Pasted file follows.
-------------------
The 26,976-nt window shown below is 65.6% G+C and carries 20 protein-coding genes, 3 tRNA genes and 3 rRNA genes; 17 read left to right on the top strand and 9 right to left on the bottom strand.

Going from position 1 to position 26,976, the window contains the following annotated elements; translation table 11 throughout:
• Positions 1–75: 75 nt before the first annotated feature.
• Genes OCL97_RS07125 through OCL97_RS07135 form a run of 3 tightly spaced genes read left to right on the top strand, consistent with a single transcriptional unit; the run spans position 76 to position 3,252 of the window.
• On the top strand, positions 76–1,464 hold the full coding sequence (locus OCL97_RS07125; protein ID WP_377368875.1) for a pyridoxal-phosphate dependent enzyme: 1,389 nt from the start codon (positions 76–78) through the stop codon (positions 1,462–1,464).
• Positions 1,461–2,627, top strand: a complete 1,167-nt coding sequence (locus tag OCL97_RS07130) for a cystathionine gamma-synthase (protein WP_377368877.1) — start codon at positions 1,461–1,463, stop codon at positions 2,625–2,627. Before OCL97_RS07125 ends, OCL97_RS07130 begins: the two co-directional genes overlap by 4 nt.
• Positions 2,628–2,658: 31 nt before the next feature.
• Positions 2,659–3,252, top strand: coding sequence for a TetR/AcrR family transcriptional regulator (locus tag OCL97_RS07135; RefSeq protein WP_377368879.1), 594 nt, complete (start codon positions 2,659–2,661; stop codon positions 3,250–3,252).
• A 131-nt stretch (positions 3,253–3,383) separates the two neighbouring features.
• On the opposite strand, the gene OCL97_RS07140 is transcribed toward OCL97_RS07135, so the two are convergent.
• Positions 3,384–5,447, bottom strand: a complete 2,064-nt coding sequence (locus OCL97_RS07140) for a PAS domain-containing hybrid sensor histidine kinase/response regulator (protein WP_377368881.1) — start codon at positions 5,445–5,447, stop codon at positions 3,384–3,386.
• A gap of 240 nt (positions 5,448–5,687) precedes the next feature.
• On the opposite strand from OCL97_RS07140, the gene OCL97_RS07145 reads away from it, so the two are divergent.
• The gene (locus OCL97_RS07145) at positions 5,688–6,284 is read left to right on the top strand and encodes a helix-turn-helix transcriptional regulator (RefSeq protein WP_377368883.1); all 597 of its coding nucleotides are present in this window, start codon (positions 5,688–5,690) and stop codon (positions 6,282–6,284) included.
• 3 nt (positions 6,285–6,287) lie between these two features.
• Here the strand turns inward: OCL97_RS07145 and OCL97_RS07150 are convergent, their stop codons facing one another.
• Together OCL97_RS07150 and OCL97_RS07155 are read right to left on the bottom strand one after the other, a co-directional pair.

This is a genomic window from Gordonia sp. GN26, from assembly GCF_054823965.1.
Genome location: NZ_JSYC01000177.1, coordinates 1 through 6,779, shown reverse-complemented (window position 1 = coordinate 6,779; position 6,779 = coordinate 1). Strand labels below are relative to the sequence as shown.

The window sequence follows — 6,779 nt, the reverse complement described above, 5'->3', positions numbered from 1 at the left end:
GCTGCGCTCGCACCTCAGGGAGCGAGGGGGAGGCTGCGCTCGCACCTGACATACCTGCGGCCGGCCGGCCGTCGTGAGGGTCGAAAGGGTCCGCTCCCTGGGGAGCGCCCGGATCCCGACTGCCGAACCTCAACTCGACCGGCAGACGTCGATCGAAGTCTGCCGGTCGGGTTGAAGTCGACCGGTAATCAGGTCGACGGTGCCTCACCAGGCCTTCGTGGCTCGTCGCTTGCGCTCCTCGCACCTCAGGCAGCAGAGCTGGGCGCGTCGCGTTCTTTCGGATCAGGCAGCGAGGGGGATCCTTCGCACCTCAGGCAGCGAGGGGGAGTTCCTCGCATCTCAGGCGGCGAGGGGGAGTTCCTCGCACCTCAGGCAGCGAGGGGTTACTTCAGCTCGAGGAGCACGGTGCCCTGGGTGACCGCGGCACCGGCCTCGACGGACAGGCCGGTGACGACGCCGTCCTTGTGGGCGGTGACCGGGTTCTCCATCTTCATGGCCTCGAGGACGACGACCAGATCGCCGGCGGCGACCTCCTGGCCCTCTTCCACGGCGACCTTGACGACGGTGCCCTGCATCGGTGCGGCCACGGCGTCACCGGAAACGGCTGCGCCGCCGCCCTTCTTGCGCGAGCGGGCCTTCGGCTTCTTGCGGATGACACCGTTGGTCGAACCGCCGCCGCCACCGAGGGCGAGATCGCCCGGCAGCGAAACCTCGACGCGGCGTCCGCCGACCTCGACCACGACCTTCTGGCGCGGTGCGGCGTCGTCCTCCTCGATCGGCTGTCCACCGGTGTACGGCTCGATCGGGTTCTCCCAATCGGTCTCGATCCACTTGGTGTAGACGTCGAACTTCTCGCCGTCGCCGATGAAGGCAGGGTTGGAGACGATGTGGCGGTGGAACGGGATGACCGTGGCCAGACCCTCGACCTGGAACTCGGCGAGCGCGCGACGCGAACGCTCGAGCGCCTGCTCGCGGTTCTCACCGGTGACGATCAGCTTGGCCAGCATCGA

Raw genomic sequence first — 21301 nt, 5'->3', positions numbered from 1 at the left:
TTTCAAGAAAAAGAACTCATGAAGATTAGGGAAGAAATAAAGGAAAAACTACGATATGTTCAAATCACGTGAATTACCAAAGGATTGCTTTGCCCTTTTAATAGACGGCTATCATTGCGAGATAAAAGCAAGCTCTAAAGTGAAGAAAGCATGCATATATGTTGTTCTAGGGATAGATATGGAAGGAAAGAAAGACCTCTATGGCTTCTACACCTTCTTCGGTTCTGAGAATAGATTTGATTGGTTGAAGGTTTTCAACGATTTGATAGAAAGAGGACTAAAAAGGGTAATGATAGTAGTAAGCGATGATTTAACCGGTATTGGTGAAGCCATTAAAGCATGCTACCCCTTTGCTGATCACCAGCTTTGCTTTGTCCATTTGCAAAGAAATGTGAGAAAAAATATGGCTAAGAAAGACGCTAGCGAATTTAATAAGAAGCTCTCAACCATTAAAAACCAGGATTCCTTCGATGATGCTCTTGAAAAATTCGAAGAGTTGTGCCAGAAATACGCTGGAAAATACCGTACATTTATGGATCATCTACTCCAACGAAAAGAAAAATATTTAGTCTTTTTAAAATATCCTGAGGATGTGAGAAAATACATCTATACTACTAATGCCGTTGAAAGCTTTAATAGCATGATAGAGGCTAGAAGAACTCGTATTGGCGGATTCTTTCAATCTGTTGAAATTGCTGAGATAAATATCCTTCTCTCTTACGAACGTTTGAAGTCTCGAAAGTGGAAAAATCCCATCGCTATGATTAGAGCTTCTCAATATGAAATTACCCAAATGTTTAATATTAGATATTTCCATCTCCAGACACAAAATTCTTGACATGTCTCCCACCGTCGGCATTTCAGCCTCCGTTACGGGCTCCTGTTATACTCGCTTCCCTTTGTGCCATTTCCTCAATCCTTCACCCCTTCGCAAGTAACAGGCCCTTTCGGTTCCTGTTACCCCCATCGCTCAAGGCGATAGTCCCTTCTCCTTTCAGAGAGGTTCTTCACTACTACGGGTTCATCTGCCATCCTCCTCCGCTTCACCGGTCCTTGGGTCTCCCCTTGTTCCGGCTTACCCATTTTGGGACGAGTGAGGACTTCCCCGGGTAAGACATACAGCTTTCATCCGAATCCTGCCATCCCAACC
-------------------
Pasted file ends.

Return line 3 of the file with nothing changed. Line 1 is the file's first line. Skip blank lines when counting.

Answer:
• Positions 1–75: 75 nt before the first annotated feature.